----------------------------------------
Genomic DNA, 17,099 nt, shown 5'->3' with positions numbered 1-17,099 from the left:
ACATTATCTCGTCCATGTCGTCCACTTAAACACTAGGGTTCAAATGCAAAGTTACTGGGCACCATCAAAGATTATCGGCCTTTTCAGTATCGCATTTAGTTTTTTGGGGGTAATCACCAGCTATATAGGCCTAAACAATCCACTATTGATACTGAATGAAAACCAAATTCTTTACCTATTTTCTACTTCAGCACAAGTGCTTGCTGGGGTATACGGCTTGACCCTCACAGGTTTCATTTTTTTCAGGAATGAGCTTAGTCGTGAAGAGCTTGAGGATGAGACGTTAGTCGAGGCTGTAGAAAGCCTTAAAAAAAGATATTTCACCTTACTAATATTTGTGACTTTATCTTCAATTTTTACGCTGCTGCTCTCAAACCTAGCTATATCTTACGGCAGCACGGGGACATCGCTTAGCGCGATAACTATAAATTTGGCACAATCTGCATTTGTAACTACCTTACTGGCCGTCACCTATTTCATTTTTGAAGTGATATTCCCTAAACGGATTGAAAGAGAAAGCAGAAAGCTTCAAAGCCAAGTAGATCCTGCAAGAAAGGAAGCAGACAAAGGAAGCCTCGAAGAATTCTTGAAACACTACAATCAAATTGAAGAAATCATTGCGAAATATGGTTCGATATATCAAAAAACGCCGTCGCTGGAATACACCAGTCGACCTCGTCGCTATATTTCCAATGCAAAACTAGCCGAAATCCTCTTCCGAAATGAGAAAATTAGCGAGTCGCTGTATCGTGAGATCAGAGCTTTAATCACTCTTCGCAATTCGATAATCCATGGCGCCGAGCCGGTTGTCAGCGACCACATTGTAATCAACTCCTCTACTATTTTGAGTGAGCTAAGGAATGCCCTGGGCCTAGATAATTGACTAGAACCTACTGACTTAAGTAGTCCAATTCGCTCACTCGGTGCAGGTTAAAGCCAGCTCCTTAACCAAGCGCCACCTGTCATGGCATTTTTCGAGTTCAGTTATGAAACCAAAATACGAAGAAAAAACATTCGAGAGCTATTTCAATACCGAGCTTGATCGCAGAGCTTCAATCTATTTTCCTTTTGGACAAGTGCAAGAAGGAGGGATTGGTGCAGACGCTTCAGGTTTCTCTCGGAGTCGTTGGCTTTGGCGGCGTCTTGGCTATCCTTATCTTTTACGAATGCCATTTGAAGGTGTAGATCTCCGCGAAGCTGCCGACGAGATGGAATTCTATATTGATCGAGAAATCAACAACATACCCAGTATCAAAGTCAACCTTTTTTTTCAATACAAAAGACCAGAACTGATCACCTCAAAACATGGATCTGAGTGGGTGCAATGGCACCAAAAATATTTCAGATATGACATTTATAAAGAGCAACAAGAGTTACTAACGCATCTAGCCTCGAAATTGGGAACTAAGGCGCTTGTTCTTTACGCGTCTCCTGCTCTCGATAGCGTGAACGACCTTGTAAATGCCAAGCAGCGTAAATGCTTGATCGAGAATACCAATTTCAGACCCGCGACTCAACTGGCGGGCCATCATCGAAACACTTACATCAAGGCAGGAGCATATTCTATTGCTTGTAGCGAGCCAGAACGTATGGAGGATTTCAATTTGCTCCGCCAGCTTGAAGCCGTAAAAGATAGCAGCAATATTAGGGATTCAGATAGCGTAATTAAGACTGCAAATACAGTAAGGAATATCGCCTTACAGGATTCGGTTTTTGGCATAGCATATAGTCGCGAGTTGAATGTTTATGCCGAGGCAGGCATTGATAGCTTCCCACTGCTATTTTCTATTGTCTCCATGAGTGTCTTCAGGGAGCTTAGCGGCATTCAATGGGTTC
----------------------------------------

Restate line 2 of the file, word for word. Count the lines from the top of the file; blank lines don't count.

ACATTATCTCGTCCATGTCGTCCACTTAAACACTAGGGTTCAAATGCAAAGTTACTGGGCACCATCAAAGATTATCGGCCTTTTCAGTATCGCATTTAGTTTTTTGGGGGTAATCACCAGCTATATAGGCCTAAACAATCCACTATTGATACTGAATGAAAACCAAATTCTTTACCTATTTTCTACTTCAGCACAAGTGCTTGCTGGGGTATACGGCTTGACCCTCACAGGTTTCATTTTTTTCAGGAATGAGCTTAGTCGTGAAGAGCTTGAGGATGAGACGTTAGTCGAGGCTGTAGAAAGCCTTAAAAAAAGATATTTCACCTTACTAATATTTGTGACTTTATCTTCAATTTTTACGCTGCTGCTCTCAAACCTAGCTATATCTTACGGCAGCACGGGGACATCGCTTAGCGCGATAACTATAAATTTGGCACAATCTGCATTTGTAACTACCTTACTGGCCGTCACCTATTTCATTTTTGAAGTGATATTCCCTAAACGGATTGAAAGAGAAAGCAGAAAGCTTCAAAGCCAAGTAGATCCTGCAAGAAAGGAAGCAGACAAAGGAAGCCTCGAAGAATTCTTGAAACACTACAATCAAATTGAAGAAATCATTGCGAAATATGGTTCGATATATCAAAAAACGCCGTCGCTGGAATACACCAGTCGACCTCGTCGCTATATTTCCAATGCAAAACTAGCCGAAATCCTCTTCCGAAATGAGAAAATTAGCGAGTCGCTGTATCGTGAGATCAGAGCTTTAATCACTCTTCGCAATTCGATAATCCATGGCGCCGAGCCGGTTGTCAGCGACCACATTGTAATCAACTCCTCTACTATTTTGAGTGAGCTAAGGAATGCCCTGGGCCTAGATAATTGACTAGAACCTACTGACTTAAGTAGTCCAATTCGCTCACTCGGTGCAGGTTAAAGCCAGCTCCTTAACCAAGCGCCACCTGTCATGGCATTTTTCGAGTTCAGTTATGAAACCAAAATACGAAGAAAAAACATTCGAGAGCTATTTCAATACCGAGCTTGATCGCAGAGCTTCAATCTATTTTCCTTTTGGACAAGTGCAAGAAGGAGGGATTGGTGCAGACGCTTCAGGTTTCTCTCGGAGTCGTTGGCTTTGGCGGCGTCTTGGCTATCCTTATCTTTTACGAATGCCATTTGAAGGTGTAGATCTCCGCGAAGCTGCCGACGAGATGGAATTCTATATTGATCGAGAAATCAACAACATACCCAGTATCAAAGTCAACCTTTTTTTTCAATACAAAAGACCAGAACTGATCACCTCAAAACATGGATCTGAGTGGGTGCAATGGCACCAAAAATATTTCAGATATGACATTTATAAAGAGCAACAAGAGTTACTAACGCATCTAGCCTCGAAATTGGGAACTAAGGCGCTTGTTCTTTACGCGTCTCCTGCTCTCGATAGCGTGAACGACCTTGTAAATGCCAAGCAGCGTAAATGCTTGATCGAGAATACCAATTTCAGACCCGCGACTCAACTGGCGGGCCATCATCGAAACACTTACATCAAGGCAGGAGCATATTCTATTGCTTGTAGCGAGCCAGAACGTATGGAGGATTTCAATTTGCTCCGCCAGCTTGAAGCCGTAAAAGATAGCAGCAATATTAGGGATTCAGATAGCGTAATTAAGACTGCAAATACAGTAAGGAATATCGCCTTACAGGATTCGGTTTTTGGCATAGCATATAGTCGCGAGTTGAATGTTTATGCCGAGGCAGGCATTGATAGCTTCCCACTGCTATTTTCTATTGTCTCCATGAGTGTCTTCAGGGAGCTTAGCGGCATTCAATGGGTTC